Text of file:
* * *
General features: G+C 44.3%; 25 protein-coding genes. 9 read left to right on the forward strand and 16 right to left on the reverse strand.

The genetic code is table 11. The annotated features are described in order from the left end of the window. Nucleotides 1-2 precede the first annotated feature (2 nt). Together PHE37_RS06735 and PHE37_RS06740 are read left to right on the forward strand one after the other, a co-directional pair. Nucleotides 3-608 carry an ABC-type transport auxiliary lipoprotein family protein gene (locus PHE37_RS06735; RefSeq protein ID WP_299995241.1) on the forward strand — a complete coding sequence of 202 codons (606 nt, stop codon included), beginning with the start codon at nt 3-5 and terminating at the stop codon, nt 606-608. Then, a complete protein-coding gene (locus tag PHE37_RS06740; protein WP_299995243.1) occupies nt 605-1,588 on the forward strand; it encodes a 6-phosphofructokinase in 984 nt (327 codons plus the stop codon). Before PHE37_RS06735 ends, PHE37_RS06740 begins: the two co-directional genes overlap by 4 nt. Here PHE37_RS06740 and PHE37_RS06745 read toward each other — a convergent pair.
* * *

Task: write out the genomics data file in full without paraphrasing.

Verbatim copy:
General features: G+C 44.3%; 25 protein-coding genes. 9 read left to right on the forward strand and 16 right to left on the reverse strand.

The genetic code is table 11. The annotated features are described in order from the left end of the window. Nucleotides 1-2 precede the first annotated feature (2 nt). Together PHE37_RS06735 and PHE37_RS06740 are read left to right on the forward strand one after the other, a co-directional pair. Nucleotides 3-608 carry an ABC-type transport auxiliary lipoprotein family protein gene (locus PHE37_RS06735; RefSeq protein ID WP_299995241.1) on the forward strand — a complete coding sequence of 202 codons (606 nt, stop codon included), beginning with the start codon at nt 3-5 and terminating at the stop codon, nt 606-608. Then, a complete protein-coding gene (locus tag PHE37_RS06740; protein WP_299995243.1) occupies nt 605-1,588 on the forward strand; it encodes a 6-phosphofructokinase in 984 nt (327 codons plus the stop codon). Before PHE37_RS06735 ends, PHE37_RS06740 begins: the two co-directional genes overlap by 4 nt. Here PHE37_RS06740 and PHE37_RS06745 read toward each other — a convergent pair.